Emily Rae Aldridge, March 19, 2015
Stephen E Arnold, Publisher of CyberOSINT at www.xenky.com
February 27, 2015
I read an interesting article called “Hewlett Packard Tries to Duck Investors with Virtual Meeting.” I thought it was hip to do meetings via Skype and the plug in on my Xenky.com Web site. Guess not.
The write up makes a point that I don’t consider when firing up the tele-meeting software. Here’s the passage I noted:
Hewlett Packard’s recent decision to ditch its annual shareholder meeting in favor of a virtual one is just bad corporate governance. The forum gives ordinary shareholders their one chance each year to directly question and even confront the CEO and board of directors. And when it comes to HP, investors should be asking plenty of questions.
Ah, corporate governance. I thought this was an area reserved for Wharton business school instructors. You know, Wharton, one of the fonts of management perspicuity for eager consultants and CEOs to be. (I wonder what “governance” means: Good decision making, prudent use of financial resources, innovating, generating sustainable revenue?)
The article points out the MBA type reasoning that HP management seems to be using. There’s a reference to the Autonomy flap, cost savings, and, of course, the somewhat lackluster financial performance.
I don’t agree with this statement:
Under Whitman, a former eBay CEO, HP has stabilized.
Like IBM, these large “information technology” companies are a bit like a whale stuck in a small bay. Everyone arrives to help, but in most cases, there is not much to be done. A confused whale is pretty much a challenge for everyone involved. When a whale thrashes before its death, I want to be standing well away from the creature.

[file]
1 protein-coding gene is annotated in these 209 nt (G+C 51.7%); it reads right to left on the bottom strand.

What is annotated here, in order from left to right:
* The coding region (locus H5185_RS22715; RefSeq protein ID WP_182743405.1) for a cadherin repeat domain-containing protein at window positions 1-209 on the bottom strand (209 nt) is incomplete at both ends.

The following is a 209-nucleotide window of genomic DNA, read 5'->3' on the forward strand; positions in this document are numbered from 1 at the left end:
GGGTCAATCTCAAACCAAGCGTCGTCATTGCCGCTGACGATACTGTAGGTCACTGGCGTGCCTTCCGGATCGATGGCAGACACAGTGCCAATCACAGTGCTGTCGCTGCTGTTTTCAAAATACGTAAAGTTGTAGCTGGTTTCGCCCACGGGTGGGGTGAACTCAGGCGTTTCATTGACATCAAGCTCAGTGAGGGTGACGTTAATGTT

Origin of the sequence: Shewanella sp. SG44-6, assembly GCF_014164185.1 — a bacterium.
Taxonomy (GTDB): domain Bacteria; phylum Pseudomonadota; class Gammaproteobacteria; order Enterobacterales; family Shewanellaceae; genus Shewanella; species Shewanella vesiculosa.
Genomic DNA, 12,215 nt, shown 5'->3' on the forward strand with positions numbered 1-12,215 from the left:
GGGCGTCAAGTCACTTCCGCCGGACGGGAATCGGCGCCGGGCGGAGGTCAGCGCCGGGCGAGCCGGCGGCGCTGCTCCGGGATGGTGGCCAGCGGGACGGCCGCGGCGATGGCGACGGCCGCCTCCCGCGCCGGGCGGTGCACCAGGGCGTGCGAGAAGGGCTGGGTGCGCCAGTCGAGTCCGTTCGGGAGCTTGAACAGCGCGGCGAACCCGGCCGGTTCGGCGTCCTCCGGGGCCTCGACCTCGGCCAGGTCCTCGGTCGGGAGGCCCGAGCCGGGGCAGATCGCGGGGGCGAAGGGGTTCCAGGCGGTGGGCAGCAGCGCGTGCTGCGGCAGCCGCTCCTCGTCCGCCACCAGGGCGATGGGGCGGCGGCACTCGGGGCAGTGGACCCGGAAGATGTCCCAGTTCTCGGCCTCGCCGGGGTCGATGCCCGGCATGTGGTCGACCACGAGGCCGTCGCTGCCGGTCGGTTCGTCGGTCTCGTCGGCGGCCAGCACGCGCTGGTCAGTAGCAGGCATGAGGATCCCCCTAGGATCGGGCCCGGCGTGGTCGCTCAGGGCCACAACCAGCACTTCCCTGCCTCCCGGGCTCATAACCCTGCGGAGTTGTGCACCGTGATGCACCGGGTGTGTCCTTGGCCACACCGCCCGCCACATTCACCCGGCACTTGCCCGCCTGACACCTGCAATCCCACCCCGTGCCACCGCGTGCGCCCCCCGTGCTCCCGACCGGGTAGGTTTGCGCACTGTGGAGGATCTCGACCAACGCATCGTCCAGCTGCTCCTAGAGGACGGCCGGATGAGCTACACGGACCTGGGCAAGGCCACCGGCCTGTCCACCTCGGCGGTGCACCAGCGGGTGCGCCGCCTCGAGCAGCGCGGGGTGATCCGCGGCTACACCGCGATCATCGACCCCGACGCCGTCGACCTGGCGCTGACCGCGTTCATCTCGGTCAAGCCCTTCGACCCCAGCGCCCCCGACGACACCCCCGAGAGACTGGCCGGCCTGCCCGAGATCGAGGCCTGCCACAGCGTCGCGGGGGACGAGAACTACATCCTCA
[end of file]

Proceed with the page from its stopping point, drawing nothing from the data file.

I suppose that’s why I am confused about what HP is doing with the Autonomy technology. Some of the zeros and ones date from the mid 1990s. I don’t drive a 25 year old automobile. HP apparently plans to sell some.
Stephen E Arnold, February 27, 2015
November 14, 2014
The records management group ARMA International weighs in about search with an article in their Information Management magazine: “Enterprise Search vs E-Discovery Search: Same or Different?” The short answer, not surprisingly, is “different.” Writer Kamal Shah explains:
“To date, most enterprises have used the same search technologies for both tasks. However, a recent trend among large and small enterprises suggests that a significant divergence is occurring between enterprise searches and e-discovery searches. Both start by entering a search term in a search box, but that’s where the similarities end. The business requirements are different and, as a result, each needs different capabilities.”
The article goes on to elaborate on the reasons traditional enterprise search is not sufficient for most eDiscovery needs. For example, while a regular enterprise user may be looking for the top five or 10 documents that relate to a search term, a firm performing an eDiscovery search in response to litigation must turn up all relevant documents (while minimizing irrelevant clutter.) Users of eDiscovery must also be prepared to prove in court that they followed best practices in assembling their data. Shah summarizes:
“Conducting e-discovery for litigation or an investigation using enterprise search technology is a risky gamble that can result in negative outcomes in court, penalties, and excessive litigation costs.”
See the article for more details, but the upshot is clear: eDiscovery is an environment where it is becoming increasingly crucial to use the right tool for the data-digging job.
Cynthia Murrell, November 14, 2014
August 21, 2014
I read “IT Outages Are an Ongoing Problem for the US Government.” I was surprised if the information is accurate. The article reports:
When outages occur, 48% of the workers said they do what they can via telephone, while 33% use personal devices and another 24% try to find a workaround, such a Google Apps. When asked to grade their IT department, only 15% of the field workers gave it an “A”; 49% gave it a “B”; and 27% gave it a “C.” When asked what caused the most recent outages, the IT professionals said 45% were due to a network or server outage; 20% cited Internet connectivity loss; 13% blamed natural disaster; 7% said a specific application stopped working, and 6% pointed to human error.